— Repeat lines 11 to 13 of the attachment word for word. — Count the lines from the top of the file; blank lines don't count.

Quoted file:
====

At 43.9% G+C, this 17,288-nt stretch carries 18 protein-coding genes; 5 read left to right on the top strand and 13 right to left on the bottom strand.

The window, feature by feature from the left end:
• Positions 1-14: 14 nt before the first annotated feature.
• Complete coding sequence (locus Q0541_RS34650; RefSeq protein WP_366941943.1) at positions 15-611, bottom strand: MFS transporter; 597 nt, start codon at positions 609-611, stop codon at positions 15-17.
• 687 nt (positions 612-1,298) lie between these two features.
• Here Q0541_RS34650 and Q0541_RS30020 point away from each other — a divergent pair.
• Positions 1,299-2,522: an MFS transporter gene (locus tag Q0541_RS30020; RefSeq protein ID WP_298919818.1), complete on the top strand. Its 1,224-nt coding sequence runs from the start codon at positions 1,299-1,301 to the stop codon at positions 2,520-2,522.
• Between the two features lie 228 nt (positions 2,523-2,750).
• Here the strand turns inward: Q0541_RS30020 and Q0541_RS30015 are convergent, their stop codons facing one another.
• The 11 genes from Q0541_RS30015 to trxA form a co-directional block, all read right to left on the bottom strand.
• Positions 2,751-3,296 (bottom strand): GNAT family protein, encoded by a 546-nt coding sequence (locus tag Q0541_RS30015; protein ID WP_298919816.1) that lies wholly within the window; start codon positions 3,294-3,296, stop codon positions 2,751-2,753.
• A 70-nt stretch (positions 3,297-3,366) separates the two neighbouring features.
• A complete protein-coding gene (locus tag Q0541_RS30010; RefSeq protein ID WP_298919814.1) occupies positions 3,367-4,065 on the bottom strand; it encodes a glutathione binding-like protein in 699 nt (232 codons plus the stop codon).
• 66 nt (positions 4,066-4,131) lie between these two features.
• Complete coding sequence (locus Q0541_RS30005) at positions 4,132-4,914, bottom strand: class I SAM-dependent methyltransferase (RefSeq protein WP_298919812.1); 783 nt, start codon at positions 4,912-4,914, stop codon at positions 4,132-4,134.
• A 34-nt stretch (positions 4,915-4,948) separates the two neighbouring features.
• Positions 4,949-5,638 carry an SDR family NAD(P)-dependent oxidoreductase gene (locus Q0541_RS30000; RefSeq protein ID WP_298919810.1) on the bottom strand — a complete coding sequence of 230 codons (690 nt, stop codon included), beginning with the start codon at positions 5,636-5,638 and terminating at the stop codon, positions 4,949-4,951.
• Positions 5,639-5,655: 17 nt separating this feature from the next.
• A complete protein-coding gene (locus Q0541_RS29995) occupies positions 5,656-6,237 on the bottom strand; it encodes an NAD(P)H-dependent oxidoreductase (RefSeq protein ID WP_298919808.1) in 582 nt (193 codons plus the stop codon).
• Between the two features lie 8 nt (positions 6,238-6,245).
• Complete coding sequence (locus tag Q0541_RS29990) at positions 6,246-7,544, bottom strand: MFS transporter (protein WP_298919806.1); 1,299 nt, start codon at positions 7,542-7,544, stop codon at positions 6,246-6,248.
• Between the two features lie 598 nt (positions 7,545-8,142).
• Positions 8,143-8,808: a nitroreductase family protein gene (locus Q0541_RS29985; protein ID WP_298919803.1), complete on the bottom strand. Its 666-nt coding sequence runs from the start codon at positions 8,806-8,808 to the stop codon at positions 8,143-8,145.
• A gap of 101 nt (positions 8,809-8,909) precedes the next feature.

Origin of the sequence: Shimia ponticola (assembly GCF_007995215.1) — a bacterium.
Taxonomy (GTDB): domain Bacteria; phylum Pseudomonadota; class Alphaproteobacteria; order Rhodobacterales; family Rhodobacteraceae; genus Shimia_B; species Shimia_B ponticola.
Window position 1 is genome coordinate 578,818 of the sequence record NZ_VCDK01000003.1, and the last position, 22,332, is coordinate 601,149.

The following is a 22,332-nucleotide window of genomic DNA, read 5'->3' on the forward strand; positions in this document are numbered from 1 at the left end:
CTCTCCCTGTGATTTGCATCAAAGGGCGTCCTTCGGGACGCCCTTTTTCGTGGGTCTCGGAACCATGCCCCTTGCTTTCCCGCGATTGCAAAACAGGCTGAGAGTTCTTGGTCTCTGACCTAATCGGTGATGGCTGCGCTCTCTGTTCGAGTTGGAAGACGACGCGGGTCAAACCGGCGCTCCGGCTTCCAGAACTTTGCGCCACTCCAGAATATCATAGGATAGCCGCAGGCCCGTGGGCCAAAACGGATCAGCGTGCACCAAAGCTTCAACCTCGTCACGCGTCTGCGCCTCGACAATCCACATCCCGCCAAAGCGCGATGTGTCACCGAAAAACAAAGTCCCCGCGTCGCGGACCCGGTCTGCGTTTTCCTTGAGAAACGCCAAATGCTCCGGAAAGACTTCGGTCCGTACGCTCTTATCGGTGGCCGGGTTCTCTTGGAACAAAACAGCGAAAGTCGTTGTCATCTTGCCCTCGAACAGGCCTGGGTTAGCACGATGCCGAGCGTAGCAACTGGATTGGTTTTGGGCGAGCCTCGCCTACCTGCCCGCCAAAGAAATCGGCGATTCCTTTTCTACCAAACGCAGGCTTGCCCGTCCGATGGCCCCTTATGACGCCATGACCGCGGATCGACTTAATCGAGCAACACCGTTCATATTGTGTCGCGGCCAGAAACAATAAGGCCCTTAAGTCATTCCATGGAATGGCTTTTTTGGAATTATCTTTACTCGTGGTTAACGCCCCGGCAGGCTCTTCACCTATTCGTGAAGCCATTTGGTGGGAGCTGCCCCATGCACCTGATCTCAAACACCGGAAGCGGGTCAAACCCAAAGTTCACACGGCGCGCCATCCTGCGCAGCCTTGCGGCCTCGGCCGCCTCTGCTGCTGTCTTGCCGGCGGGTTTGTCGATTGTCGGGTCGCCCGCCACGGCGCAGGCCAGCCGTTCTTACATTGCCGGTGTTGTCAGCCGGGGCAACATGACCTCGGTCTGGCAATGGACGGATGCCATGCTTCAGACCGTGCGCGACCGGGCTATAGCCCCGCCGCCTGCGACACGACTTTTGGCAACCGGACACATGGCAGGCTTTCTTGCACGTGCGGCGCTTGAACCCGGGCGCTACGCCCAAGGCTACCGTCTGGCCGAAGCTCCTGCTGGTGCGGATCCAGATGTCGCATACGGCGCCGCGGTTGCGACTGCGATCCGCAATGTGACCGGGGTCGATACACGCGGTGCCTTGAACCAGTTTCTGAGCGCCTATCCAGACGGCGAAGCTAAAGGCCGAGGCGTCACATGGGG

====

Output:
• Positions 2,751-3,296 (bottom strand): GNAT family protein, encoded by a 546-nt coding sequence (locus tag Q0541_RS30015; protein ID WP_298919816.1) that lies wholly within the window; start codon positions 3,294-3,296, stop codon positions 2,751-2,753.
• A 70-nt stretch (positions 3,297-3,366) separates the two neighbouring features.
• A complete protein-coding gene (locus tag Q0541_RS30010; RefSeq protein ID WP_298919814.1) occupies positions 3,367-4,065 on the bottom strand; it encodes a glutathione binding-like protein in 699 nt (232 codons plus the stop codon).